3. Employ cloud-based solutions.
Cloud-based cybersecurity solutions that protect the device, cloud and identity of the user—that’s the ticket for secure remote working. The new generation of cybersecurity solutions, optimized for secure remote work, are deployable in seconds, cloud-managed, silent to the user and invasive to the attacker.
4. Secure the perimeter.
Businesses need to secure the corporate perimeter when moving to a remote workforce. This means tying VPN to Active Directory and enabling multifactor authentication to make sure the right people are accessing networks, apps and data. Businesses should mandate VPN use on public Wi-Fi and remind employees to avoid opening emails and clicking on URLs from unknown senders and to keep passwords safe.
5. Consider virtual desktop environments over VPNs.
Companies must ensure employees can securely access everything they need to do their jobs effectively from home. Using VPNs has been the traditional method, but it limits access to a small number of internal company applications and cannot secure many of the online apps employees need. Companies should consider testing and bolstering a virtual desktop environment to provide a great user experience.
6. Trust, but verify.
When working remotely, it’s easier to be misled by fake requests from people you know (spearphishing). Teach your team how to spot the signs, as well as how to verify any requests. The easiest way is to always use another channel, like calling them or jumping on a video call.
7. Carry security protocols over to home offices.
It’s not just about the security platform that the CISO has put in place but how employees continue that business continuity into the home office. It’s critical that as users move to remote working the security team has a plan in place to carry all of the security protocols and policies over to ensure that home users are just as secure as if they were in the corporate office.
8. Deploy mobile security software.
The most effective cybersecurity measure is the implementation of an agile mobile security platform that can be installed on any device accessible by the employee—regardless of the operating system or manufacturer—and that is built around a model of data-centric security. Without those key elements, companies risk slower deployment times, lost company data and extensive overhead costs.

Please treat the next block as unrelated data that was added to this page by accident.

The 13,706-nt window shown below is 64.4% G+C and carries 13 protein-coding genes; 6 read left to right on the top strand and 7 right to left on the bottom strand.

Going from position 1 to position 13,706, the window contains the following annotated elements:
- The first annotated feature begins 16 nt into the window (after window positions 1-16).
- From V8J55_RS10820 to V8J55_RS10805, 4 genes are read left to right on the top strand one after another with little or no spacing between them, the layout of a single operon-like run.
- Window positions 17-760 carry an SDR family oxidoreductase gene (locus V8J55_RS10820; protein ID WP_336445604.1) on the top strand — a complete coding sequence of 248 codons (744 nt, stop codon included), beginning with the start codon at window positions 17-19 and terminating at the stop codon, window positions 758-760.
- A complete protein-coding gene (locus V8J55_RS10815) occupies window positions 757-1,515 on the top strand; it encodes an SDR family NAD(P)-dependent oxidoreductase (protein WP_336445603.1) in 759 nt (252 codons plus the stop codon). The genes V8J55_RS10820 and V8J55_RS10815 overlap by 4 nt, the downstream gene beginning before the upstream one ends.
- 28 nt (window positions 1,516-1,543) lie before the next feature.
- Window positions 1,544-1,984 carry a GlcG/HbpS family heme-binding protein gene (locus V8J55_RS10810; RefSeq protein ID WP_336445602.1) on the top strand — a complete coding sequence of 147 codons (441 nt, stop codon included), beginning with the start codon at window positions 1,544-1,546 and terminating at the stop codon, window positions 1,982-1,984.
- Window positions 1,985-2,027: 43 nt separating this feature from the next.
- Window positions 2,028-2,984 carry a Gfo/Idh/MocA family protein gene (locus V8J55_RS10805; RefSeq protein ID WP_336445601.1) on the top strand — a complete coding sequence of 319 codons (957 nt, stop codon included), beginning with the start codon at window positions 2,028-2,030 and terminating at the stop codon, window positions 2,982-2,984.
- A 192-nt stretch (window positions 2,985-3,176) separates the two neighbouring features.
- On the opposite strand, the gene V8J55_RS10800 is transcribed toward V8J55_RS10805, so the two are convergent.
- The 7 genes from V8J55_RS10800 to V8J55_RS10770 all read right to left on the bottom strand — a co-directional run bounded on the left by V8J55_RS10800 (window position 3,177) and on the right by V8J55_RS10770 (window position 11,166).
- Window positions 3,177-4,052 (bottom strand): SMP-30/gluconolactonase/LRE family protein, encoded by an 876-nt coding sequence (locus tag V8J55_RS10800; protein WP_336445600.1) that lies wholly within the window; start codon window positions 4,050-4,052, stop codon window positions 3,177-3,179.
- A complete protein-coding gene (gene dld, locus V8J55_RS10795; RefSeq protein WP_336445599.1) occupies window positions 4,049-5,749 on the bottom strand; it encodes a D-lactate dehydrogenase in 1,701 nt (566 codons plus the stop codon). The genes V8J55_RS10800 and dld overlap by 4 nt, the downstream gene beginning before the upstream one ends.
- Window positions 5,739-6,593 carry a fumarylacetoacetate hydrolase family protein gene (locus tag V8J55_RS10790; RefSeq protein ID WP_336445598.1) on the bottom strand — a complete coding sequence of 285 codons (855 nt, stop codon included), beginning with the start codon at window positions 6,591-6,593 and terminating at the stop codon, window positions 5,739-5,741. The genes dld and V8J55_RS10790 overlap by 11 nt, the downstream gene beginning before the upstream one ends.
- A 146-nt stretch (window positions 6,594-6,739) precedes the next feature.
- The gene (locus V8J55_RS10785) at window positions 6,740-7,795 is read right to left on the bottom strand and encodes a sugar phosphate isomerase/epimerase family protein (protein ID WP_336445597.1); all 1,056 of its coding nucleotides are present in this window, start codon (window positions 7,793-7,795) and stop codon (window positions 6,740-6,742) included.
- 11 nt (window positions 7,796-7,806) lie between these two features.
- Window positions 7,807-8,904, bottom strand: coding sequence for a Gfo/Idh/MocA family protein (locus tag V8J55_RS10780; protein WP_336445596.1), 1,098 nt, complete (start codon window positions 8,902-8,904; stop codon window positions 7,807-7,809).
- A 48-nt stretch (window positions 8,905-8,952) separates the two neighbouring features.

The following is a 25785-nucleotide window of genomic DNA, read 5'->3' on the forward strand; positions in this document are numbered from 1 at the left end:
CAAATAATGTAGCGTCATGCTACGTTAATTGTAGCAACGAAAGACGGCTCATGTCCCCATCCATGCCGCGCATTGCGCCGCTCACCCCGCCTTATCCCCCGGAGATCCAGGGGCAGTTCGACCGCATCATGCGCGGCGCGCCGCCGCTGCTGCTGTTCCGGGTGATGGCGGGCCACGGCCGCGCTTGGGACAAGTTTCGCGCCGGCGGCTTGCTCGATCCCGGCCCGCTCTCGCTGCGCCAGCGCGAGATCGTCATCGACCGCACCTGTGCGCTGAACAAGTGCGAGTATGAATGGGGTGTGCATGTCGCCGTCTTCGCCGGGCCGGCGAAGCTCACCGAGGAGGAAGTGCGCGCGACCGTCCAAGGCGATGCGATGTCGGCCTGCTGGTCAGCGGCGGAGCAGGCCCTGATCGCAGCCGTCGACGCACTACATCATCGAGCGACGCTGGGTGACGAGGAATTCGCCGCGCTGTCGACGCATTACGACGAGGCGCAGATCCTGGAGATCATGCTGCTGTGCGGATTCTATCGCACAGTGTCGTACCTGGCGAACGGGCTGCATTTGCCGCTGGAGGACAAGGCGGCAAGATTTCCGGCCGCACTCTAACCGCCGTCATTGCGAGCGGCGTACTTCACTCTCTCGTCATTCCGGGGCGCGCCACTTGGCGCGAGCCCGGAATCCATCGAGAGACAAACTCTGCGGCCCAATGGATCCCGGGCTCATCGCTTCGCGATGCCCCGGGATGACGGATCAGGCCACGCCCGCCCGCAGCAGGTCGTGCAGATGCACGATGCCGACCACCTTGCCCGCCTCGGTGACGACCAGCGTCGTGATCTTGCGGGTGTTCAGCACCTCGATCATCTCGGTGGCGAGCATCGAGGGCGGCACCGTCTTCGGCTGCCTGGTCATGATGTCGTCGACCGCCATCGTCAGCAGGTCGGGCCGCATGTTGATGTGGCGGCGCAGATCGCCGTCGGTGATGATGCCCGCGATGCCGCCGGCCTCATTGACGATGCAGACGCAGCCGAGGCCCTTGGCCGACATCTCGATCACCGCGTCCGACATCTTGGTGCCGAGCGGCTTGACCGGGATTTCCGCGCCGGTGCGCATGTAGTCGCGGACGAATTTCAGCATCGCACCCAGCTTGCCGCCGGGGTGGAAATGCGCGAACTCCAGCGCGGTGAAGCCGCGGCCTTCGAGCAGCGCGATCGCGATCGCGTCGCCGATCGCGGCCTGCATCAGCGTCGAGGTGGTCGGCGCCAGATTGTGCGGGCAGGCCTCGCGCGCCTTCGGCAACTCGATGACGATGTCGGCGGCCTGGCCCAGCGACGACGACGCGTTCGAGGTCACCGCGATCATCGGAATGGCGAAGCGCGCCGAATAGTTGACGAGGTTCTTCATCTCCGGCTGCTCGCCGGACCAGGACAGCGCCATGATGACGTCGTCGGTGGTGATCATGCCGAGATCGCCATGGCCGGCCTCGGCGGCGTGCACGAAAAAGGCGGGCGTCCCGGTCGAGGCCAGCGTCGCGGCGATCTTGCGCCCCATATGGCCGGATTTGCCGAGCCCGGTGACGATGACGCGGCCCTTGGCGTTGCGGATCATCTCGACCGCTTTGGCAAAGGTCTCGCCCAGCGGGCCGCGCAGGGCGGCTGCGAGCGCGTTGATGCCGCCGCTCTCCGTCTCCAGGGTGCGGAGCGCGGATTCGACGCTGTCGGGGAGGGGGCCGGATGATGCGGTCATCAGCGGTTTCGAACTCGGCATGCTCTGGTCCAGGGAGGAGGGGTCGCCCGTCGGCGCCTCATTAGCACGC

9. Remind employees to guard their home routers.
We have seen with smart cities and enterprises that remote contractors and staff may have the greatest VPN, but their home router may be the weakest link. Many people buy home routers and never change the default password. Botnets are out seeking these open doors—once they gain access, they infect the worker’s PC and enter the organization through the VPN. This is an area not managed by IT.
10. Know your access points.
The rush to work from home is a situation in which the prepared do better. It’s critical to keep an up-to-date network map to handle whatever comes along. For example, show where your VPN access points are and whether they have the correct access. Most organizations struggle to maintain a reliable map of their changing world, but it can be automated.
11. Remember that temporary pain will bring long-term advantages.
The COVID-19 crisis is accelerating many developments that will improve the cybersecurity posture of organizations. Security teams are looking for SaaS security applications that can be deployed with ease and with no disruption to productivity. Many organizations are still far away from this, using only on-premises solutions, and the crisis is forcing them to change their approach.
12. Create a specific action plan for critical functions.
Like any new service, secure remote working needs organizations to define and implement security policies, procedures and controls. However, in most companies, the challenge is that a few critical functions are not designed to work offsite. Those need a quick process redesign and risk assessment to come up with a short-term action plan followed up with a sustainable long-term control framework.
13. Don’t wash your hands of cyber hygiene.
The most significant threat to cybersecurity is still employee negligence. Anticipate a substantial increase in malicious cyber-targeting of remote workers. No matter the location, you must establish a culture of security, protect mobile devices, maintain computer cyber-hygiene, properly deploy and maintain firewalls, have current antivirus software, and, most importantly, plan for the unexpected.
14. Focus on endpoint security and VPN use.
Ensure robust endpoint security and VPN use on all devices, including personal devices that may now be accessing company systems and data. Using a cloud-managed solution enables streamlined centralized control, visibility and policy enforcement.
15. Assess your company’s threat model work.
A good rule of thumb that easily translates to remote work, VPN use, etc. is to view all traffic and actors as nefarious until proven otherwise. In the end, cybersecurity measures ultimately come down to a company’s threat model work, which is the primary key to driving their cybersecurity risk assessment and countermeasures.